With several bills coming out of both houses of congress, the health care discussion appears to be far from over even though the administration wants legislation signed this year. The politics of reform are intensifying each passing day. Therefore, without regard to party affiliation, I’ve tried to identify key points for pre-boomers to consider when it comes to health care reform.
The following 10 points are in no particular order. And, I purposely do not take into consideration what other age or demographic groups may want or need. As a pre-boomer, I believe the items listed below are, or should be, the deal breakers in any health care bill offered to my generation (those born between 1930 and 1945).
Reducing Medicare and Medicaid funding by over $600 billion in order to provide insurance for those currently not covered is not going to fly with most new seniors, certainly not this one. Don’t you wonder how many people are truly uninsured because they can’t afford the premiums or have pre-existing conditions versus those who, for whatever reason, choose not to buy insurance or are here illegally?
The notion that more than a half a trillion dollars in saving can be achieved by reducing waste, fraud and abuse is highly questionable. And if it were true, why didn’t the government take steps to realize these savings before the current debate heated up? So someone needs to identify the problems and fix them now.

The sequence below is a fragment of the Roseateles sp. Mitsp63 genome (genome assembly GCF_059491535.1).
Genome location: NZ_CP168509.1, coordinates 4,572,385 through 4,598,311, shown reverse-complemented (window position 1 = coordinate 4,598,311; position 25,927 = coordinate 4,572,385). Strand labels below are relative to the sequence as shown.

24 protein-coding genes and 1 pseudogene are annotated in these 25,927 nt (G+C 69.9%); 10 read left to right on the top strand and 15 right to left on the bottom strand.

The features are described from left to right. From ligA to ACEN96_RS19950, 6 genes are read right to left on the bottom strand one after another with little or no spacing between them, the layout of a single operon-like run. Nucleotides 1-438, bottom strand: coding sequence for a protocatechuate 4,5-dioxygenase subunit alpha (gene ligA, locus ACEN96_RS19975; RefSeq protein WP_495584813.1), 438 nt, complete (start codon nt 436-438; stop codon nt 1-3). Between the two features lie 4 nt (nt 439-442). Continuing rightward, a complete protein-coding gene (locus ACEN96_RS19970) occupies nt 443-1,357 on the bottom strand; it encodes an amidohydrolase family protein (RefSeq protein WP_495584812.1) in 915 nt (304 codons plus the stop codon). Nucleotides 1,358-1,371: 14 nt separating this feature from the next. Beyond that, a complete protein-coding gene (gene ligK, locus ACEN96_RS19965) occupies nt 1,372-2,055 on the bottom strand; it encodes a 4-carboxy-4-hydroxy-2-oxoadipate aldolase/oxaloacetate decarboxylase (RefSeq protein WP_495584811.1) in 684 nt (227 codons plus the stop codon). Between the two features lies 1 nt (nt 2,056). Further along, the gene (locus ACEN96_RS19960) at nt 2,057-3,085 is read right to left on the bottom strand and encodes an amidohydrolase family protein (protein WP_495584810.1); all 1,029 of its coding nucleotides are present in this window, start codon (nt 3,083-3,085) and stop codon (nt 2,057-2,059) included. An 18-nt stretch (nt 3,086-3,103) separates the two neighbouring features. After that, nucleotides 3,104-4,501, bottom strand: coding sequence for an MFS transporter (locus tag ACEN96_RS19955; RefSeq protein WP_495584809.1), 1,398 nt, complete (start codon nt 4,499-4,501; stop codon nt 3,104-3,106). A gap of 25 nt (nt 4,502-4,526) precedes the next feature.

There have been many implied promises but no guarantees that seniors will not be placed on some kind of rationing or other changes which result in reducing the quality of our health care in the years ahead. So we must be skeptical until the details are revealed.
In the meantime, keep the pressure on our representatives in Washington. Ask how they intend to deal with the above 10 points, plus any others you can think of. If we are respectfully persistent with questions, maybe the politicians will get the idea that pre-boomers are serious about our health care coverage. However, should they not be responsive to our needs, then we don’t need them any more. And we’ll vote for someone who is willing to listen to the generation of new seniors.